Does Zantac Cause Cancer?
Heartburn can be a minor downside of enjoying my favourite food and drink from time to time. As a cancer survivor, any ailment handled by a quick trip to the drug store doesn’t seem like a big deal to me.
But is it?
Last fall, the U.S. Food and Drug Administration (FDA) started recommending the recall of products containing ranitidine, like Zantac. The first was issued on Sept 19, 2019.
Since then, 17 more recalls have been issued, with the Apr 1, 2020 notice specifically referencing Zantac, an over-the-counter heartburn remedy. The most recent warning was issued Apr 16, 2020 about another substance called nizatidine.
The potentially dangerous substance found in ranitidine and nizatidine is called N-Nitrosodimethylamine (NDMA). NDMA is listed as grade 2A (probably carcinogenic to humans) by the International Agency for Research on Cancer (IARC).
The recall was issued because levels of NDMA can become toxic if products containing ranitidine are stored for too long, particularly in spaces higher than room temperature.
Currently the levels of NDMA in Zantac and other products are under investigation by the FDA.
What’s Known About the Potential Risks of Zantac?
The FDA was notified by a third-party lab that NDMA levels can increase to dangerous levels in products containing ranitidine under normal storage conditions. The Sept. 2019 warning was issued and updated Nov. 1, 2019. Consumers were told to find an alternative product.
So how much NDMA does it take to be dangerous?
Right now, we already ingest low levels of NDMA found in some foods and water. According to the FDA, “... consuming up to 0.096 micrograms or 0.32 parts per million (ppm) of NDMA per day is considered reasonably safe for human ingestion based on lifetime exposure. FDA has set the acceptable daily intake limit for NDMA at 0.096 micrograms or 0.32 ppm for ranitidine.”
Currently “FDA laboratory tests show that temperature and time generally raise the level of NDMA in some ranitidine products above the acceptable daily intake limit of 96 nanograms per day.”
In plain language, that means using Zantac poses a risk similar to eating foods like grilled or smoked meats. So, answering the question "does Zantac cause cancer?" is a complex issue, but these findings indicate that it may increase your risk to some extent.
What’s Been Done as a Result of These Findings?
Manufacturers of products containing NDMA have been asked to conduct the same lab tests on their products while the FDA also continues to investigate and run tests.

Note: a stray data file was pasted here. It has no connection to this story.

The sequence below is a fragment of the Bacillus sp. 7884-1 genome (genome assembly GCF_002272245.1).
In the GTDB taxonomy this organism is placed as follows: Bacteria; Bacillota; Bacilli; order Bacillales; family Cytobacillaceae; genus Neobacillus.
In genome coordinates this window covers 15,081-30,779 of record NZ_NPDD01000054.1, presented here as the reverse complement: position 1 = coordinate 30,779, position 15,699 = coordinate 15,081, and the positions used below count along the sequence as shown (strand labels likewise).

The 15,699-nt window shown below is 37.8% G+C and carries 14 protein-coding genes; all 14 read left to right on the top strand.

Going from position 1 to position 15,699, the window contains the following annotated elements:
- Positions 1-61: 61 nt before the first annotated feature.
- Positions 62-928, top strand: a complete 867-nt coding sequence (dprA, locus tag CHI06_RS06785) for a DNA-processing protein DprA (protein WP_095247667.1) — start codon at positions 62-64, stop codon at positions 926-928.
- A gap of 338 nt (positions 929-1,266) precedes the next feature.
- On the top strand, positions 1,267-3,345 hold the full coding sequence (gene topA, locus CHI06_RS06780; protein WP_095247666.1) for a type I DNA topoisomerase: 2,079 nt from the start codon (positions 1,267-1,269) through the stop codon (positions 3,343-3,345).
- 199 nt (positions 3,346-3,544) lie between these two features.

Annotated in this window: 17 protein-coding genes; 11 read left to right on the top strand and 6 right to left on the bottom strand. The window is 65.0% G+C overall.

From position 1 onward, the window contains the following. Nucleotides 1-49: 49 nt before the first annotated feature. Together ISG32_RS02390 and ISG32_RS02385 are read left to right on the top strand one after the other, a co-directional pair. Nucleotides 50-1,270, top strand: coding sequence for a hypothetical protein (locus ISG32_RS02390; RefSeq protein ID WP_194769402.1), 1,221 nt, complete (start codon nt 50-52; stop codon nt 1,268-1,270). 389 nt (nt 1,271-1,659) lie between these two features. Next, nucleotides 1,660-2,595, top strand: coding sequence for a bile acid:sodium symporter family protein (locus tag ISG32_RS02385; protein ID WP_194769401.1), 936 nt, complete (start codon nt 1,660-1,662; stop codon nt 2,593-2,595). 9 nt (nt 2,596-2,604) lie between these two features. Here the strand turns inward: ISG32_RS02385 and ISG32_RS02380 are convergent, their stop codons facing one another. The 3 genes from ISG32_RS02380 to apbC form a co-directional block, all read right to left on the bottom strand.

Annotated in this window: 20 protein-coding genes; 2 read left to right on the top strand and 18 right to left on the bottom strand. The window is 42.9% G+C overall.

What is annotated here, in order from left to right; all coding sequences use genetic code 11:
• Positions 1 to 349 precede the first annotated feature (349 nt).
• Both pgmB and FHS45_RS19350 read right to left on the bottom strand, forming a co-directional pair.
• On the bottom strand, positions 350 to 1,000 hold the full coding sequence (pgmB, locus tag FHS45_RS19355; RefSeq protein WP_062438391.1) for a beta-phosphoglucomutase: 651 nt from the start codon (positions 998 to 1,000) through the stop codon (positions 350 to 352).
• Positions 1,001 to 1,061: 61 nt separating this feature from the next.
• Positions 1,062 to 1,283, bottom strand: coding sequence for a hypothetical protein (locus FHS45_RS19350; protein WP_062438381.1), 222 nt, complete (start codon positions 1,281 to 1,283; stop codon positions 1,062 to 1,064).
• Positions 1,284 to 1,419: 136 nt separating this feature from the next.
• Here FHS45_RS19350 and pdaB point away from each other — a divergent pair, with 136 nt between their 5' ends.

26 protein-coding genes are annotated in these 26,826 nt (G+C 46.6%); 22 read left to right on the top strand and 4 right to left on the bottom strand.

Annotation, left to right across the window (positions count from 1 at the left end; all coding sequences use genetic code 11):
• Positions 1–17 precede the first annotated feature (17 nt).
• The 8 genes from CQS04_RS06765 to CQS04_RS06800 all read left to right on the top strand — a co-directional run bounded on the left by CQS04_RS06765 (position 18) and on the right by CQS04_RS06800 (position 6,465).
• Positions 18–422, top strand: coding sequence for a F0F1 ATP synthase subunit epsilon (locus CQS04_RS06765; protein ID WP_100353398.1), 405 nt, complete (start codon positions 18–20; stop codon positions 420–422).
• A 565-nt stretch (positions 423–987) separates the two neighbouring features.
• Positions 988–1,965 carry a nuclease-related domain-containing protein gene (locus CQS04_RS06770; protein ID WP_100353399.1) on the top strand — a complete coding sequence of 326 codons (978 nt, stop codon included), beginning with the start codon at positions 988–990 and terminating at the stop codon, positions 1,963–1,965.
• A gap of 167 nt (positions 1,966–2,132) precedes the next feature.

They’ve recommended these products as a substitute because they “show no NDMA impurities in the medicines.”
- Pepcid (famotidine)
- Tagamet (cimetidine)
- Nexium (esomeprazole)
- Prevacid (lansoprazole)
- Prilosec (omeprazole)
Conducting all the necessary tests will take time as each product needs to be tested according to how it’s administered, for example, orally versus injection.
What You Can Do If You’ve Used Products Containing Ranitidine
With investigations ongoing and many questions unanswered, now is the time to play it safe.
If you take a prescribed drug containing ranitidine or nizatidine, Health Canada says you should continue taking your medication until you talk to your doctor about alternatives. The risk of not treating your health issue may be higher than the risk of exposure to NDMA. See your doctor as soon as possible.
You’ll need to dispose of your ranitidine products safely. Read the instructions that came with the product, check your local waste management for options and guidelines, or call your local pharmacy for guidance.
Right now, it’s impossible to know about the cancer risk for people who’ve been exposed to ranitidine or nizatidine for extended periods of time. If you have concerns, talk to your doctor.
In future, if companies can prove that NDMA levels remain stable in their products containing ranitidine, the recall may be lifted.
Myself, I’m going to be more careful about eating and drinking things that give me heartburn. The best way to mitigate this particular risk is to avoid needing a heartburn remedy in the first place!
How to Find Other Products That May Contain Carcinogens
While recalls are reported by the media, you can also be proactive when it comes to protecting yourself from carcinogens.
Regarding questions like "does Zantac cause cancer" and others, here are a few things you can do to stay up to date:
Know how your government notifies the public about recalled products.
The FDA website has a wealth of information about the safety of foods, drugs, medical devices and cosmetics, including consumer-friendly information and videos. Check out this page devoted to identifying recalled products. You can also follow their recall notifications on Twitter.
Check government websites in your area to find out how they notify the public.
Know trusted health reporters in your area. There are journalists who devote their careers to science, health and medicine.
Get to know journalists in your area looking out for your safety through the American Association of Health Journalists. They provide a searchable freelance journalist directory where you can filter by the specialty you’re looking for.
Know and follow trusted cancer organizations. There are many organizations devoted to cancer research, care and information.